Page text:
Developers built more than 100 projects in ETHGlobal’s DeFi-focused hackathon in the past 30-days. From stablecoins, to automated investments, and fractional digital ownership, Ethereum builders pushed the envelope on what’s possible in open finance even further.
This is the first event of its kind for ETHGlobal, which has held over a dozen weekend-long, in-person hackathons for the past three years, but had never organized a month-long, virtual event, under a common theme. The goal is for developers to build an entirely new project within the span of the event, with the best projects winning prizes offered by sponsors. For HackMoney, there were $30k in prizes offered across leading projects like Compound, Uniswap and Aave.
We’ll touch on a few of submissions along with these projects’ wider implications on the DeFi landscape.
While Dai has taken the lead as DeFi’s defacto stablecoin, it should come as no surprise that it frequently varies from its peg. To this end, we’ve seen a number of solutions aiming to create the “perfect stablecoin” - i.e. one which is both stable and trustless with manageable collateralization ratios.
DeFiDollar - a basket-backed stablecoin project - aims to do just that. By leveraging Aave’s interest earning aTokens and Balancer’s liquidity tools, DeFiDollar accepts existing stablecoins like Dai and sUSD to mint new Dtokens. To mint tokens, users lock collateral via Aave. The interest earned on the tokens are directed to an earnings pool which is used to supplement and stabilize the peg in the event DUSD collateral falls below their $1 pegs.
Zapper Pool Pipes
Zapper, a DeFi asset management dashboard that resulted from the merger of DeFiZap and DeFiSnap, unveiled Pool Pipes—a way for users to seamlessly transfer liquidity between various capital pools in the click of a button.
Pool Pipes are geared at solving liquidity fragmentation, ultimately creating channels to bridge capital between leading projects like Uniswap, Curve and Balancer. Best exemplified by Synthetix and their recent SNX incentive adjustments, Pool Pipes helps people migrate sETH Uniswap liquidity to sUSD Curve liquidity all in one transaction for a fraction of the cost.
What the Frac
Building off NFTs playing an ever-growing role in the Ethereum landscape comes a hack called What The Frac. As the name suggests, users can leverage the platform to create fractional claims on a given NFT—all of which are backed by DAI using a Balancer pool.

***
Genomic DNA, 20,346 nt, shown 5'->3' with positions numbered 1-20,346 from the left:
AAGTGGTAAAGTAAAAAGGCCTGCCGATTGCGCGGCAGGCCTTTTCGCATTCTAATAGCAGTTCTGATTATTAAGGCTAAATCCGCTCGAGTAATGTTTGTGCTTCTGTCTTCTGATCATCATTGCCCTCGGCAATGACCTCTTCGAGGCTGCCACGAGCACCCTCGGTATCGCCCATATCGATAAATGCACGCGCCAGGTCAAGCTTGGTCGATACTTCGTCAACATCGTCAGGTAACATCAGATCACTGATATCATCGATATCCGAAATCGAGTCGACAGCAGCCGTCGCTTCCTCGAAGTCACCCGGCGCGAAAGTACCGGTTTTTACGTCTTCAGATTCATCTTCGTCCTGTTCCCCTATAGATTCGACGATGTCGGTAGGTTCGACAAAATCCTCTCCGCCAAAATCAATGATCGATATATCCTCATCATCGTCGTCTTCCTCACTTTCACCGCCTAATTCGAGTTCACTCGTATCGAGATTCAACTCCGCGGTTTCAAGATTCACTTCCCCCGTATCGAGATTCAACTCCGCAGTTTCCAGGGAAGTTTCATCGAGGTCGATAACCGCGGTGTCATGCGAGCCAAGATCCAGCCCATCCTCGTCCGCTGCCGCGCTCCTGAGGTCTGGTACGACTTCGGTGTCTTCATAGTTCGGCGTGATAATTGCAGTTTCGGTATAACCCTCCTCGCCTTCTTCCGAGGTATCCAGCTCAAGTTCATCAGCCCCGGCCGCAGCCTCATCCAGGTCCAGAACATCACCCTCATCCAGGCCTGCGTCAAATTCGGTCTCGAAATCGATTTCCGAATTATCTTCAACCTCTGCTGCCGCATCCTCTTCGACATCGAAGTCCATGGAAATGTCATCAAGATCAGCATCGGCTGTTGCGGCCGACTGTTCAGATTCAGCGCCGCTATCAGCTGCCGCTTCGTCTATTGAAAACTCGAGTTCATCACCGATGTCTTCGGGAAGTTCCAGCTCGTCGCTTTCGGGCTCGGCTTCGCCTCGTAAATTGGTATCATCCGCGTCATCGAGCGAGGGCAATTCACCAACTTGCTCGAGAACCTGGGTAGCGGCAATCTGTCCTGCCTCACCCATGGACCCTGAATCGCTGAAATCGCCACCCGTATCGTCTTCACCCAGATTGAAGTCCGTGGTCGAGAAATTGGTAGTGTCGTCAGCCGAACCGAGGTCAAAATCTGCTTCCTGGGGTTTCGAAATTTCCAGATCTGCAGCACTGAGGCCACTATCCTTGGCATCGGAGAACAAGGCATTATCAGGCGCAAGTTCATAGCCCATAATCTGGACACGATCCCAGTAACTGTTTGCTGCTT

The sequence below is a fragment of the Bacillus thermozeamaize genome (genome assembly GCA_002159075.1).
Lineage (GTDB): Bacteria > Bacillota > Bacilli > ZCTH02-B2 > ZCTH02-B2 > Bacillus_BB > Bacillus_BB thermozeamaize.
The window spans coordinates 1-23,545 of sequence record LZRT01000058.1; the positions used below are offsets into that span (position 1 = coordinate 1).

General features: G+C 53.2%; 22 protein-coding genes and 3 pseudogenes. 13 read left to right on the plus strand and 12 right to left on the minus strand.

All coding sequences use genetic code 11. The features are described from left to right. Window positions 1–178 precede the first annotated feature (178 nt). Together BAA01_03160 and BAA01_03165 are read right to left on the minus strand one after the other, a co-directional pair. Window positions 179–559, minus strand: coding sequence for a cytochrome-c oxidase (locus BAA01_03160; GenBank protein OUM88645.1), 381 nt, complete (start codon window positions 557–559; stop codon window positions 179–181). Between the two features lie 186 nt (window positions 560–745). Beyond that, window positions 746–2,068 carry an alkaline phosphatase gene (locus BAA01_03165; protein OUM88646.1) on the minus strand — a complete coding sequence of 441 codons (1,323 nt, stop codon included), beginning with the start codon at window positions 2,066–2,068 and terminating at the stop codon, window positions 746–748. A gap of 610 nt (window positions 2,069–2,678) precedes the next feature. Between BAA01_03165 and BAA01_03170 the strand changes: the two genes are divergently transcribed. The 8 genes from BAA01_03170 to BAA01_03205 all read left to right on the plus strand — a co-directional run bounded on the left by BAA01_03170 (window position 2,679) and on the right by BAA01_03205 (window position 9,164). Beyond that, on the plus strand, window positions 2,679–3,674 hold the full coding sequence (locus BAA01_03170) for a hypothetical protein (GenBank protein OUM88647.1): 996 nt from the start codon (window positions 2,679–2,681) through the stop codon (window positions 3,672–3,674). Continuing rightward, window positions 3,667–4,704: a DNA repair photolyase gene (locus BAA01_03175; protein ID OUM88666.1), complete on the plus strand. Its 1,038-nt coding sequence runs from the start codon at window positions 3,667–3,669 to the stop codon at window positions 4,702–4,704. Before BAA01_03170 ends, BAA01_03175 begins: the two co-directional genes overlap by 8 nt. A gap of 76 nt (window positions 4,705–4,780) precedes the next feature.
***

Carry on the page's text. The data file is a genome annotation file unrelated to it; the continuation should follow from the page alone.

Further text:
Auction creators commit to locking their NFTs in exchange for the right to create fractional shares. What The Frac allows creators to issue a fixed amount of “Fracs” which are claimable by those who contribute to the Balancer Pool. At the end of an auction, the winning bidder deposits Dai to the Balancer pool to unlock the NFT.
With the core premise of allowing users to redirect interest to open-source developers, YieldHero created a novel solution for users to swap to and from different Aave aTokens using an iEarn-like interface. By leveraging an Aave-specific Balancer pool, users can contribute and manage liquidity in a permissionless fashion, with top donors being signalled via a leaderboard for their Yield philanthropy.
While the idea of redirected interest is something we’ve seen before, the practice of using that interest to empower open-source development in a Gitcoin Grant-like fashion has some great implications. Plus, an easier tool to swap aTokens is a sure win for Aave!
As a privacy preserving tool for stealth payments on Ethereum, Umbra allows any two parties to transact with one another without revealing their identity to the wider Ethereum network. Built with a simple password-based login system, users can generate ENS names to receive payments from a sender to a newly deployed stealth address.
The receiver then withdraws the payment from the stealth address, leveraging the Gas Station Network to use part of that withdrawal as the funds to cover the transaction fee. This means someone can get started and withdraw payment without having any ETH in their wallet, and withdraw across dozens of newly created stealth addresses all from one common end-point.
Across all the HackMoney submissions, it seemed like Balancer pools were being used quite frequently for their ability to customize and compose different asset pools to meet specific liquidity needs. Redirecting interest was also a common theme, along with the general trend to capture arbitrage opportunities using flash loans and pool bridging.
Overall, it will be interesting to see if any new building blocks come out of HackMoney and it was pretty evident that giving teams 30 days to build resulted in far better products and submissions than what generally came out of the 48 hour sessions.
To learn more about HackMoney and the winning submissions, be sure to tune into the live stream which will showcase all submissions with a 3-minute Q&A session.
[This story was written and edited by our friends at The Defiant, and also appeared in its daily email. The content platform focuses on decentralized finance and the open economy, and is sharing stories we think will interest our readers. You can subscribe to it here.]